Posts Tagged ‘Durum’

ICARDA scientists win the Crop Science Society of America 2020 Outstanding Paper Award

CSSA

We are pleased to share findings from our partners at the International Center for Agricultural Research in the Dry Areas (ICARDA). The following is excerpted from a post by ICARDA highlighting their recent and well-deserved award for outstanding research funded in-part by the CGIAR Research Program on Wheat.

ICARDA is thrilled to announce that the 2020 Outstanding Paper Award of Crop Science Journal by the Crop Science Society of America (CSSA) went to the  paper titled “Root System Architecture and Its Association with Yield under Different Water Regimes in Durum Wheat.” It explores the genetic variability for mature root traits among 25 durum genotypes by adapting low‐cost phenotyping methods and determining the effect of different root types on yield under moisture stress.

The CSSA is a bimonthly peer-reviewed scientific journal, recognized as one of the premier showcases of agricultural scientific research. After careful consideration by a subset of the Crop Science Editorial Board and other member-scientists, the article was selected based on how it has advanced knowledge in the profession, the effectiveness of communication, methodology, originality, and impact.

ICARDA scientists: lead author K. ElHassouni on the left and Filippo Bassi on the right

“It is exciting to have validated low-cost methods that will allow many people around the world to take a hard look at the root of the problem. Fighting against drought is an uphill battle, and we have known for a very long time that roots would be our greatest ally in this fight. Up until now, we did not have any easy way of doing that. I truly hope that this recognition will prompt more work on roots.”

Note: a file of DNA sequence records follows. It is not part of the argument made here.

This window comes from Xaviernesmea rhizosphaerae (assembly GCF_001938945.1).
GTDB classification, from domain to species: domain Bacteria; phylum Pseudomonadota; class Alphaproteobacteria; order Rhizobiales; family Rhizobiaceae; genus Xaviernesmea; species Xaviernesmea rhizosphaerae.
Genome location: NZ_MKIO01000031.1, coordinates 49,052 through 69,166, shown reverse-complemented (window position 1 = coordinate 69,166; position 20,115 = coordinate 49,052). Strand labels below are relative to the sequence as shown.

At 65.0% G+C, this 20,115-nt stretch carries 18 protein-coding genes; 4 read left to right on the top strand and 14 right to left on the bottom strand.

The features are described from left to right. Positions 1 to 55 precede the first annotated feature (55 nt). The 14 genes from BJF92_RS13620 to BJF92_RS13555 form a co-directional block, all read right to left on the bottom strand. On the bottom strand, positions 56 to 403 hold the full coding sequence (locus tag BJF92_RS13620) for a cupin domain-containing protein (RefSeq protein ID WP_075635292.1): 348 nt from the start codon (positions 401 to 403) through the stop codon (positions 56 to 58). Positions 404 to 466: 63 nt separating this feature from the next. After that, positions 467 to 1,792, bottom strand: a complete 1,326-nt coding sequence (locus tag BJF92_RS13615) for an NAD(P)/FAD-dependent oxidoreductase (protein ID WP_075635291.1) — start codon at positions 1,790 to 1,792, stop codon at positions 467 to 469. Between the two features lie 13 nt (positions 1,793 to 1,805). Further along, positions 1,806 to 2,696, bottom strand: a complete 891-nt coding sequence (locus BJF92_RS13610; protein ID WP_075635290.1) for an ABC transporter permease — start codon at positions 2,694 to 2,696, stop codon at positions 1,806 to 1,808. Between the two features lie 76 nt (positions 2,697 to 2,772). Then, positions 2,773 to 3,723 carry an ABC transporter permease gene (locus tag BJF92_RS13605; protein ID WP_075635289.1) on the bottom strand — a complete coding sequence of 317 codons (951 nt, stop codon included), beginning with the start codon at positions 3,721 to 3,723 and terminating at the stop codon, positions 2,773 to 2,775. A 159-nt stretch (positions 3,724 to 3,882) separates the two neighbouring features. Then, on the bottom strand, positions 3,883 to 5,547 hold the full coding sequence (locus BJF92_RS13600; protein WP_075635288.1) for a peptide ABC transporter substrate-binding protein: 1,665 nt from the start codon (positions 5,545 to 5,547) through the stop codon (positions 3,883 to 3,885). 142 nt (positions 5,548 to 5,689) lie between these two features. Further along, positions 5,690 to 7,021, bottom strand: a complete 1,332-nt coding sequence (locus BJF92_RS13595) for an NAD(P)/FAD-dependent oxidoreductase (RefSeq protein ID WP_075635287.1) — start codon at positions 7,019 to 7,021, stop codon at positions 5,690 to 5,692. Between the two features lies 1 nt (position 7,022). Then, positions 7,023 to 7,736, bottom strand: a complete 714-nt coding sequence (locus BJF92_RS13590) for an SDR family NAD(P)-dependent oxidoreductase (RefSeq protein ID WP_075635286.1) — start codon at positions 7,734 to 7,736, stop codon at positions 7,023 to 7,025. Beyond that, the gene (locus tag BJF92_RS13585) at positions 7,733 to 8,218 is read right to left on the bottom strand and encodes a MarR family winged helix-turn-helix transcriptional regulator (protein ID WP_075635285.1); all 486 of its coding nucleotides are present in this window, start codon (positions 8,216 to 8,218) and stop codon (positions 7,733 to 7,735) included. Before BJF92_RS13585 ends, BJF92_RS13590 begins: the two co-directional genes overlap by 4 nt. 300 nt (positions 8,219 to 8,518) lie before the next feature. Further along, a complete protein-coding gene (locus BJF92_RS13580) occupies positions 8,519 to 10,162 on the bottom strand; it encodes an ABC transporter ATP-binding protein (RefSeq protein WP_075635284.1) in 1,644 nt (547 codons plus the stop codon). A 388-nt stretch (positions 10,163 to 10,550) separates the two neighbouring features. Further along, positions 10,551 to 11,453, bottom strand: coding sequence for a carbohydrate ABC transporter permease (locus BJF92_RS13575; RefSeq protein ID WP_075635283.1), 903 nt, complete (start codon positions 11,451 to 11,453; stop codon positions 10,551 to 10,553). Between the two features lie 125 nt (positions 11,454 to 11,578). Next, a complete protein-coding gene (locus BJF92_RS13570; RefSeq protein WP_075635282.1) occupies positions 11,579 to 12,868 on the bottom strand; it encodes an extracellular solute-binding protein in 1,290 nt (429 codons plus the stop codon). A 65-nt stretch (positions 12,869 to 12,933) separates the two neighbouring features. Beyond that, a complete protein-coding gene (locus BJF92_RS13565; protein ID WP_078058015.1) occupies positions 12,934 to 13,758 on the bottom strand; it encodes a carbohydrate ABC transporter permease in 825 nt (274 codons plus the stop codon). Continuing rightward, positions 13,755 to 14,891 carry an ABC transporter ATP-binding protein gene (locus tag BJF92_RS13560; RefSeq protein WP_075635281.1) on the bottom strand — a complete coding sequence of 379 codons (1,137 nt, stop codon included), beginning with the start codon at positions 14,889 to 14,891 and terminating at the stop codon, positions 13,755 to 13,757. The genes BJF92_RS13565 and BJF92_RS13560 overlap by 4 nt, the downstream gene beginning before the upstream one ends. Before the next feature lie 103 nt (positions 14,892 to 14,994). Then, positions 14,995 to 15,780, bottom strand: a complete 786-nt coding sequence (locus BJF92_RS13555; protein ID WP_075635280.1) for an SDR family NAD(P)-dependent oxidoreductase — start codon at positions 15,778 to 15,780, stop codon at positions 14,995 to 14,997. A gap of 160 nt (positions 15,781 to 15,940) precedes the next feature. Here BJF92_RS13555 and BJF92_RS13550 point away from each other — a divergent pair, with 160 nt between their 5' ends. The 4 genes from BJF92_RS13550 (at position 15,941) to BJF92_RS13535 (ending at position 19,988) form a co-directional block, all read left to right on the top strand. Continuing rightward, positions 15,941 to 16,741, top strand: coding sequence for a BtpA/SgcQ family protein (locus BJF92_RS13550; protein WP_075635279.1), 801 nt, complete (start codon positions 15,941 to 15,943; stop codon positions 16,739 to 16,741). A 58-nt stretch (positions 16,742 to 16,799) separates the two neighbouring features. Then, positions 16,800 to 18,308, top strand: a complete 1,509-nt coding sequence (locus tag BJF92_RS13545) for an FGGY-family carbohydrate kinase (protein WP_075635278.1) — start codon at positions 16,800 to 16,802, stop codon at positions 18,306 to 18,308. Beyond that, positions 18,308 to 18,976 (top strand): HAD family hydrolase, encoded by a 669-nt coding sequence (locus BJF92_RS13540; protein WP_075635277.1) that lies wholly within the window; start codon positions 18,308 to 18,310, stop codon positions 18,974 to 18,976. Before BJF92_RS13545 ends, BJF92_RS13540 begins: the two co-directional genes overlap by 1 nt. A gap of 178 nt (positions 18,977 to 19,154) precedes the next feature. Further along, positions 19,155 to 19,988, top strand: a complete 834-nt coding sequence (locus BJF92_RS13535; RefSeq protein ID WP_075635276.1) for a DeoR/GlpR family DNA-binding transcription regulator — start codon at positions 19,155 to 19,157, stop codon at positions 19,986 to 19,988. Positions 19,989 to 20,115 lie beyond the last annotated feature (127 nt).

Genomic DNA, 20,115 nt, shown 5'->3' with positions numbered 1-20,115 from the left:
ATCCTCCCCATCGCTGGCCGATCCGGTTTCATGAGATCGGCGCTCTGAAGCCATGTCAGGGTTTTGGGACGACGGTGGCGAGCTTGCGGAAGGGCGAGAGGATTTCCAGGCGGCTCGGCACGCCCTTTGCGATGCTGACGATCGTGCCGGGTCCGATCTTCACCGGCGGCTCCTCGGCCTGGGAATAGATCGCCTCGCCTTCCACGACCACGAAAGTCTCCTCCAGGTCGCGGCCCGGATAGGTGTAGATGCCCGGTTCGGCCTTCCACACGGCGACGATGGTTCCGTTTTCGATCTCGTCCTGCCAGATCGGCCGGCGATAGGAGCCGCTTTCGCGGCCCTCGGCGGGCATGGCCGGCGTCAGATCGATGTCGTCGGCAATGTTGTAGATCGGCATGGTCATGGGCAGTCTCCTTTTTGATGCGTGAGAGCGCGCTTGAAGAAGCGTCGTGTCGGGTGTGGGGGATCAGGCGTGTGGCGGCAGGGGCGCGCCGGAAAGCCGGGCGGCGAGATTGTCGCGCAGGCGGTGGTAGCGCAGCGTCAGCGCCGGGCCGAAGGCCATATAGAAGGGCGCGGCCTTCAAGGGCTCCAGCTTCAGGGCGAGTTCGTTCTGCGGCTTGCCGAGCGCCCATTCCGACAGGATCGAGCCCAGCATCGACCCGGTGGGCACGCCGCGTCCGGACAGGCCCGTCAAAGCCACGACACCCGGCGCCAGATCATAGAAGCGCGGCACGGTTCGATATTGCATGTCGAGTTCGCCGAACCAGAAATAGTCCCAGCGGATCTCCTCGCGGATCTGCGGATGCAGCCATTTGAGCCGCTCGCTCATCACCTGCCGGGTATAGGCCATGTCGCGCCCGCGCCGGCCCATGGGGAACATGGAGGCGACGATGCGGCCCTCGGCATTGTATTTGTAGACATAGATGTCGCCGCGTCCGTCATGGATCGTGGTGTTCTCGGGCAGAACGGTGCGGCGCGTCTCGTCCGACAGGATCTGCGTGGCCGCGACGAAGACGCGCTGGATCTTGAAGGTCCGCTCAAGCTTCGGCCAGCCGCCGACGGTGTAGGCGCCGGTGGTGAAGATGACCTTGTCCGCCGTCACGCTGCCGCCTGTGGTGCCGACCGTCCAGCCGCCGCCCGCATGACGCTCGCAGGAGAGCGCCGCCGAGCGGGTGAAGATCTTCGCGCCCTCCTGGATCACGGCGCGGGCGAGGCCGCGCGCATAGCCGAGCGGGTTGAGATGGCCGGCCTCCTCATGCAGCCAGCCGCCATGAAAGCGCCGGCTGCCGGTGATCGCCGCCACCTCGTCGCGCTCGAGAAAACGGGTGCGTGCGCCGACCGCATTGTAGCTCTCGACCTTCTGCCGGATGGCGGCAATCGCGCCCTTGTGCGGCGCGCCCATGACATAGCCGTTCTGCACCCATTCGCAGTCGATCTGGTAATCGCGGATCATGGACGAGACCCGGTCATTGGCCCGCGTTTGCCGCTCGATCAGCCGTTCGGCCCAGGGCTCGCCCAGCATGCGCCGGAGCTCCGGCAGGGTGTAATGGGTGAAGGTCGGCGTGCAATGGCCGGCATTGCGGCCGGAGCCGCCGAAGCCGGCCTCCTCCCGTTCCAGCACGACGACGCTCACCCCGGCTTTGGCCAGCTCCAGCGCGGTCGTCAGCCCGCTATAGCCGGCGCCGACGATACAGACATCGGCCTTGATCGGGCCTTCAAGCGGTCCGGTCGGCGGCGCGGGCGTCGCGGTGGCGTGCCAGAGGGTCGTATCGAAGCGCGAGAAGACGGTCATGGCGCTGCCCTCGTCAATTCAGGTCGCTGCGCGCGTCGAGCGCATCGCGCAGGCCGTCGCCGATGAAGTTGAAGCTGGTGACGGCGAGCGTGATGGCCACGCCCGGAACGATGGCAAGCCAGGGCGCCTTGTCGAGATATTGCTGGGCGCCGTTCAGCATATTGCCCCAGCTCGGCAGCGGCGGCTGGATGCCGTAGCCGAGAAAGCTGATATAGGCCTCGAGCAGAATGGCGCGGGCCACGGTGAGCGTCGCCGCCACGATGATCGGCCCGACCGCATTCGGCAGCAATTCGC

– Senior author Filippo Bassi, ICARDA

Read the full story here.

This study was funded by the Australian Grains Research and Development Corporation (GRDC) and CGIAR Research Program on Wheat (WHEAT) led by the International Maize and Wheat Improvement Center (CIMMYT). 

Durum Wheat Production in Pakistan: Keeping up with Changing Demands

By Krishna Dev Joshi, Mike Listman, Katelyn Roett, Attiq Ur Rehman, Tariq Saleem and Akhter Ali/CIMMYT

durumwheatinpakistan

Photo: Attiq Ur Rehman/CIMMYT

ISLAMABAD, Pakistan (June 1, 2015)- In response to rapidly-changing food preferences in Pakistan, including a latent unmet demand for pasta products, CIMMYT-Pakistan has been working to develop the country’s durum wheat market and varieties that satisfy the required grain quality attributes, in addition to high yields and disease resistance.

According a 2014 study by the Woodrow Wilson International Center for Scholars, Pakistan is urbanizing at an annual rate of 3 percent—the fastest pace in South Asia. “More Pakistanis are living in cities than ever before,” said Krishna Dev Joshi, CIMMYT wheat improvement specialist. “As a result, demand for durum wheat products like macaroni or spaghetti is rising. But farmers are not growing durum wheat because there is no a clear price advantage or assured markets. At the same time, private investors will not develop new milling facilities or markets without guarantees of durum wheat grain supplies from farmers.”

To help break the impasse, CIMMYT has been testing and evaluating 925 durum wheat lines in Pakistan since 2011, and identified 40 durum wheat lines as having appropriate combinations of high yield, protein, yellowness and sedimentation. The yield stability of lines across locations and years indicates that durum wheat could be grown in environments similar to those of the trial sites, increasing the chances for uptake of this new crop. “One challenge, though,” said Joshi, “is that durum yields were only slightly higher than those of bread wheat, posing a challenge for the uptake by farmers of durum wheat.”